ICA designates Reynolds gallery following $3 million in project donations on her behalf

Janeal Downs
Staff Writer

The VCU Institute for Contemporary Art announced this month that one of the museum’s first-floor galleries will be named after Beverly Reynolds to honor the $3 million donated to the ICA on her behalf.

“So many people know of the hard work she has contributed to the project,” said ICA Public Relations Manager Carrie Culpepper.

Culpepper said Reynolds was one of the people who helped “birth” the idea of the ICA almost 15 years ago.

The VCU Institute of Contemporary Art announced that a first-floor gallery will be named after Beverly Reynolds following $3 million in contributions to the ICA on her behalf. Currently, the ICA has collected $32.9 of the $35 million necessary for the project. The museum is expected to open in 2016. Photo by Julie Tripp

Reynolds is founder and director of the Reynolds Gallery at 1514 W. Main St. The gallery is a local exhibition space that has supported and showcased contemporary art in Richmond for 30 years.

“Through her gallery, Bev has done much to educate the community about contemporary art and to elevate the level of work being shown in Richmond,” Culpepper said.

For years, Reynolds has also been an active supporter of the arts at VCU, and nearly 80 donors contibuted funds or made pledges to the ICA fundraising campaign on her behalf.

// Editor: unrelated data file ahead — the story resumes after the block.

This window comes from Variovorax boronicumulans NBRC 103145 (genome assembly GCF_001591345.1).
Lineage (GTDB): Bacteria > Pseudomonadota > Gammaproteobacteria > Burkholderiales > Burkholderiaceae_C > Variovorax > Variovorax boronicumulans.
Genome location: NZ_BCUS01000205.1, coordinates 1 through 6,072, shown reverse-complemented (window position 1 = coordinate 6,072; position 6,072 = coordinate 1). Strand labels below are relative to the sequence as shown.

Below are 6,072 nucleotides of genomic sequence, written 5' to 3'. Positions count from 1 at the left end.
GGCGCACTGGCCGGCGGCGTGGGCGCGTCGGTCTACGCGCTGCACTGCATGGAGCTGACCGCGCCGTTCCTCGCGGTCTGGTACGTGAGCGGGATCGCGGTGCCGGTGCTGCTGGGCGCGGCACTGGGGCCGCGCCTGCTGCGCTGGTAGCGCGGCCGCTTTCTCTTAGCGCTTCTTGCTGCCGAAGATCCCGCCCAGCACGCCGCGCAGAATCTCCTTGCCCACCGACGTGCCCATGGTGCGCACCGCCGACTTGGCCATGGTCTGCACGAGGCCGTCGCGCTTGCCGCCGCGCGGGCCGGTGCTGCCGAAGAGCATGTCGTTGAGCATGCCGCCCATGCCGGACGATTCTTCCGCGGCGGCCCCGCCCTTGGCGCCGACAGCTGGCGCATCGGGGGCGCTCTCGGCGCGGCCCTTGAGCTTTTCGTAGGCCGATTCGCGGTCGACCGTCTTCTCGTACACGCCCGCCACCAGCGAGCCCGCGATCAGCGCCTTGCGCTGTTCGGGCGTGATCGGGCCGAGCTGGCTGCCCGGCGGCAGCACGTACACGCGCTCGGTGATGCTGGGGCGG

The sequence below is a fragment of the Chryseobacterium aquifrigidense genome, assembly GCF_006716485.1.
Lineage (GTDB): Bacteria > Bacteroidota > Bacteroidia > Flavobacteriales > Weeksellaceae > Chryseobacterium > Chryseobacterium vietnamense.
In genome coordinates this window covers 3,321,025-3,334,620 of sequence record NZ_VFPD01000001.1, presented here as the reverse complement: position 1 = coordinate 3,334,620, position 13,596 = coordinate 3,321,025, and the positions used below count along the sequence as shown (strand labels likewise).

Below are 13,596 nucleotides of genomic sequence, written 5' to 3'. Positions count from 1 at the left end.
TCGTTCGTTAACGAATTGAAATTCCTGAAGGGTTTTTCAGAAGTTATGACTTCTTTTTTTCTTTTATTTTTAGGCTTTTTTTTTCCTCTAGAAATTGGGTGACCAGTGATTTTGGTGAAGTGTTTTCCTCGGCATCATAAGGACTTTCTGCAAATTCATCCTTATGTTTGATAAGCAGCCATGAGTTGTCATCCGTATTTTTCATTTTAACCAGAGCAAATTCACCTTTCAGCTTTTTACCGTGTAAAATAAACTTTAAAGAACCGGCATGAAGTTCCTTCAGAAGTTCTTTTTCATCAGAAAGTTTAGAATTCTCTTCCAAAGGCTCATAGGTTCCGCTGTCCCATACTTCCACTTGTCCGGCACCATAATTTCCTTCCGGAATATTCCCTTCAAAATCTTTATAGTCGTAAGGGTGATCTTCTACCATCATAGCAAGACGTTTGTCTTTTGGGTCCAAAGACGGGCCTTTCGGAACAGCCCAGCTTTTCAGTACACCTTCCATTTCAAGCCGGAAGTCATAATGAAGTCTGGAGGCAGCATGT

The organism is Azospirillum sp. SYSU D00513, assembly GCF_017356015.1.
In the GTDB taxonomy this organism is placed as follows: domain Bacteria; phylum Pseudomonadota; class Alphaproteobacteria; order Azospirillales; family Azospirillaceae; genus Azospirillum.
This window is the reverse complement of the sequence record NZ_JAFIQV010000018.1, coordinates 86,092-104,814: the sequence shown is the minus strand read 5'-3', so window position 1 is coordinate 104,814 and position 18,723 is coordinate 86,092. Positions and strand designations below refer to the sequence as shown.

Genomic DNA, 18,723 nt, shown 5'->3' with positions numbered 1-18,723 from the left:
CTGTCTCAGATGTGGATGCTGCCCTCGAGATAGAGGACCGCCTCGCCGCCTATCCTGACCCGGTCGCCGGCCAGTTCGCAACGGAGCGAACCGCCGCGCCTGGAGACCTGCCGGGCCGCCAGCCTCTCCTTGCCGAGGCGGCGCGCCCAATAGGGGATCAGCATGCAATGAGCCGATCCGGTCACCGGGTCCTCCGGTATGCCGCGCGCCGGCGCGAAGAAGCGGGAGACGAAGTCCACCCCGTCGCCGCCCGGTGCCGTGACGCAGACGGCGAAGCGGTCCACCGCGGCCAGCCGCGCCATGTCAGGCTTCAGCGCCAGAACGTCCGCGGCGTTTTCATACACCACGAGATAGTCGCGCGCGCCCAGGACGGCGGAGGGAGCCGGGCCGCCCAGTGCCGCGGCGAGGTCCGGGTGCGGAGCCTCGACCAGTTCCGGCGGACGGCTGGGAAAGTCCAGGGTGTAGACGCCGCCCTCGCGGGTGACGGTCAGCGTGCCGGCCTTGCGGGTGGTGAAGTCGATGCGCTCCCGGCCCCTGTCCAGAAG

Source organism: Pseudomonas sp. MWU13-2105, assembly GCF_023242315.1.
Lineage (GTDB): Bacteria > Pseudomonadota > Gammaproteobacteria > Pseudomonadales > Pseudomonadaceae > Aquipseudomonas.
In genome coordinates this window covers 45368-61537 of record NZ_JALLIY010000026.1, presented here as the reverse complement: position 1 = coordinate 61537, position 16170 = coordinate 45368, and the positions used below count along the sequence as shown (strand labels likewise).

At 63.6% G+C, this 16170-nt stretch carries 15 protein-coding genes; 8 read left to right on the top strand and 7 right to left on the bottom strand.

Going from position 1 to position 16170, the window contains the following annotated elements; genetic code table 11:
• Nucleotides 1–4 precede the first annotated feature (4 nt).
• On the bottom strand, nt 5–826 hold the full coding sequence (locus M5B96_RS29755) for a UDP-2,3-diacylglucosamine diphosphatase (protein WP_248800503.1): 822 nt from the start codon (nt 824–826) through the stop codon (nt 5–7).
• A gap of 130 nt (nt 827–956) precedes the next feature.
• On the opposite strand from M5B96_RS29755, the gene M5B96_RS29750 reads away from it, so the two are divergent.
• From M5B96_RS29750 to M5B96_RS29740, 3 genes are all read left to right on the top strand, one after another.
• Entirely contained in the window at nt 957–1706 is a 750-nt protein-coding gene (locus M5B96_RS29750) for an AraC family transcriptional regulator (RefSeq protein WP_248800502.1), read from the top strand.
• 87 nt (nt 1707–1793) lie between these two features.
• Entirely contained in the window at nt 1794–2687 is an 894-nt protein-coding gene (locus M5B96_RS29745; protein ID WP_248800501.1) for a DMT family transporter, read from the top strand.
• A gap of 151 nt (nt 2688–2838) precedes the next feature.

With the contributions of Reynolds and other donors, the ICA has now raised $32.9 million of the $35 million necessary for the project. There is also an ongoing endowment campaign.

“Bev has been a catalyst in bringing innovative and inspiring works of art to Richmond for many years, and her impact on the campaign for the ICA has been just as profound,” said VCU president Michael Rao in an October VCU News article.

According to VCU Public Affairs, co-chairs of the fundraising campaign Bill and Pam Royall, previous ICA donors John and Carolyn Snow and Reynolds’ friends Harmon and George Logan were a few of the many individuals who donated on Reynolds’ behalf.

Located at the intersection of Belvidere and Broad streets, the ICA is expected to open in 2016.

The ICA officially broke ground this summer, shortly before naming Lauren Ross museum curator earlier this fall.

“The ICA is going to be a window into the world of contemporary art, design and performance and as such it will give students opportunities to see new things they wouldn’t normally be able to see unless they traveled to major cities in the U.S. and overseas,” said ICA Director Lisa Freiman in a previous interview with the Commonwealth Times.

The museum will be a noncollecting institution featuring traveling exhibits and events through collaboration with international art instutitions.

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